A Dropped Lawsuit and an Avian Flu Epidemic Later, Food Tech Company Hampton Creek Skyrockets

We recently caught up with Hampton Creek CEO Josh Tetrick to learn more about the company’s growth over the past few months.

hampton creek josh tetrick

At the helm of a rapidly growing food and tech business, Hampton Creek CEO Josh Tetrick can’t help but think in billions. Photo credit: Facebook/Hampton Creek

As we’ve been dipping into the topics of innovation and food technology, we’ve been considering the spectrum of businesses in this break-neck space. We’re particularly excited by the subset of mission-focused, tech-driven food businesses. And while the judgment is still out on plenty of apps, inventions and startups that aim to hack our troubled food system, one that is clearly poised for success is Hampton Creek, the San Francisco food maker we wrote about last fall that attracted the ire of Unilever when its eggless Just Mayo started bumping Hellman’s from shelves across the country.

The demand for their products has continued to increase since then and shows no signs of stopping in the midst of the current avian flu epidemic that’s driving up egg prices. If demand continues to rise, Hampton Creek could potentially be the fastest-growing food company ever (although their CEO insists that they’re a tech company). We recently caught up with Hampton Creek CEO Josh Tetrick to learn more about the company’s growth over the past few months.

The following interview has been edited for clarity and brevity.

Edible Manhattan: The last time we spoke, Hampton Creek, the company you founded in 2011, was preparing to upsize to a former chocolate factory in the Mission. Your team of chefs, engineers and data crunchers had successfully added over 4,000 edible plant species to Hampton Creek’s database used for building recipes with neglected and undervalued species. And one of the world’s largest food makers had just slapped you with a lawsuit on Halloween, October 31, 2014. The suit seemed to be dismissed by the public almost overnight, you were met with roaring support not just from your allies and investors — Bill Gates, Andrew Zimmern — but most major media. Then 34 days later, they withdrew it!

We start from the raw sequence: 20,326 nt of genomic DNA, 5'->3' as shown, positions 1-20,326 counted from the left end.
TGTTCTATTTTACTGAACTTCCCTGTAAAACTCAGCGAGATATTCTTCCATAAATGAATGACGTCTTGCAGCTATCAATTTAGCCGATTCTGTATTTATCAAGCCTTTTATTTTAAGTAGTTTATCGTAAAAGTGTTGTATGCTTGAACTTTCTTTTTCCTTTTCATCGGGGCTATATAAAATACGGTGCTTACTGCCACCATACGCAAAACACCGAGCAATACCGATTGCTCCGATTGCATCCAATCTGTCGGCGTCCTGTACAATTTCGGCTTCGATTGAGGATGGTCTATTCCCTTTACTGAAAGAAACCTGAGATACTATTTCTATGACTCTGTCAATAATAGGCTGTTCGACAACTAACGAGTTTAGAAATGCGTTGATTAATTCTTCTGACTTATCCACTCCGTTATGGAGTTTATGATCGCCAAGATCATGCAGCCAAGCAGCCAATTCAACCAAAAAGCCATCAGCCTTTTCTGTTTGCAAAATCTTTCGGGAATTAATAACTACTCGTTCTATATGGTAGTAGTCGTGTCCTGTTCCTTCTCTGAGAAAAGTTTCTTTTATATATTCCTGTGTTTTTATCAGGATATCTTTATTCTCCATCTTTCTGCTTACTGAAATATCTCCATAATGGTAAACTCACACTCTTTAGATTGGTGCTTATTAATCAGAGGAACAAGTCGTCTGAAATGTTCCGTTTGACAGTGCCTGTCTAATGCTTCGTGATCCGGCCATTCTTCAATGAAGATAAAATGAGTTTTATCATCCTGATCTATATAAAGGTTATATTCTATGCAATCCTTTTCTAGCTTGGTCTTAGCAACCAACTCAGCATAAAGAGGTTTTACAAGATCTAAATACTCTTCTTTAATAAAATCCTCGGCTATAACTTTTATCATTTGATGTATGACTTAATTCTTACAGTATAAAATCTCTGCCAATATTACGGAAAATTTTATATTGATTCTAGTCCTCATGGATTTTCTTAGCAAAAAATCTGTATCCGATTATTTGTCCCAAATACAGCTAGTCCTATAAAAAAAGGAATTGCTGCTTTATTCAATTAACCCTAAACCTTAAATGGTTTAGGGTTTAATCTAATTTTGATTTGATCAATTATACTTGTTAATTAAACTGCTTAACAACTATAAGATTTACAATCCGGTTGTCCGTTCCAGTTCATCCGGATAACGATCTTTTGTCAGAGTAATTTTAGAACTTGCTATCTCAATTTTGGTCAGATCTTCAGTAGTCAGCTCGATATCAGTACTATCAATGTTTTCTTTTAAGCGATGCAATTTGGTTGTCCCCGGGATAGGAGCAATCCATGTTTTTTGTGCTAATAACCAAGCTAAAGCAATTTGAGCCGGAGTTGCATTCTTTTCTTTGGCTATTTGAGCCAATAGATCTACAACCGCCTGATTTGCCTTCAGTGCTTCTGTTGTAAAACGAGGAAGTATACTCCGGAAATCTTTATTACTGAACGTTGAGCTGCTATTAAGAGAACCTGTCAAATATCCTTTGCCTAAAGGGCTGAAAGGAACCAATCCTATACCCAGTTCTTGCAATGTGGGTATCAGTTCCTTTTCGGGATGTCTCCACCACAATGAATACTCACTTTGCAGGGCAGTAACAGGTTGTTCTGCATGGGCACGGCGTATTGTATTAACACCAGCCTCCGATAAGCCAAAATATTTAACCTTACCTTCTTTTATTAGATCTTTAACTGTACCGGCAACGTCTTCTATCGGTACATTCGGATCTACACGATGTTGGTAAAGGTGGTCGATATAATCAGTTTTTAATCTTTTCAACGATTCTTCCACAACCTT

Josh Tetrick: The lawsuit was a really important moment for us. It captured what we always want to be resistant to, which is ever being characterized as an alternative, or as something for a certain segment of people. Everything we do needs to be about the uber mainstream; the idea that we’re an alternative rips away at our core philosophy.

Over 100,000 people signed a petition asking them to withdraw the lawsuit. Unilever’s Facebook accounts including their corporate profile, Hellmann’s and Best Foods were literally frozen for 20-plus days. Then unbelievably, our partners, these huge retailers and big food-service companies, were totally standing behind us.

“For us, [there are good signs] that maybe a different approach to food is headed in the right direction.”

EM: And then the same day the lawsuit was dropped, which had to have felt good, you closed on your latest round of funding. A $95 million Series C that included additional commitment from Bill Gates, Facebook co-founder Eduardo Saverinm, Mustafa Suleyman co-founder of DeepMind (the leading artificial-intelligence machine-learning company in the world) Blue Bottle Coffee executive chairman Bryan Meehan, as well as new investment from Marc Benioff, the founder of Salesforce.

JT: For us, that funding round was a testament to the kinds of folks that are energized by a different, better food system. We had folks like Vinod Khosla come in again, Li Ka-shing, the wealthiest person in Asia, come in again. We had what now amounts to 12 billionaires from all walks of life and from all sorts of different sectors putting capital into what we’re doing. For us, [there are good signs] that maybe a different approach to food is headed in the right direction.

EM: Among your most interesting investors is OS Fund, run by Braintree founder Bryan Johnson, which grew out of some of the work of Craig Venter [the humane genome decoder] and has a mission to rebuild the operating system of life. Its other investments include lifespan-enhancement, space exploration and development and synthetic biology around algae-based energy. Do you see Hampton Creek as being part of a future dinner plate that has some algae or healthtech from some other OS Fund project?

JT: I wanted Bryan to invest for a couple reasons. One is, clearly, he’s very mission driven. He cares about doing good, and that’s really important to me. Then the second reason I wanted Bryan to invest is because he has a system perspective. The reason it’s called the OS Fund is because it’s geared at rewriting the operating system. There’s an operating system of food. There’s an operating system of transport. There’s an operating system of energy. If I was engaged in any of those fields outside food, I think the way to go about it is to say, “What does it look like if we start over?” We haven’t talked with Bryan about any collaborations with their existing portfolio, but you never know.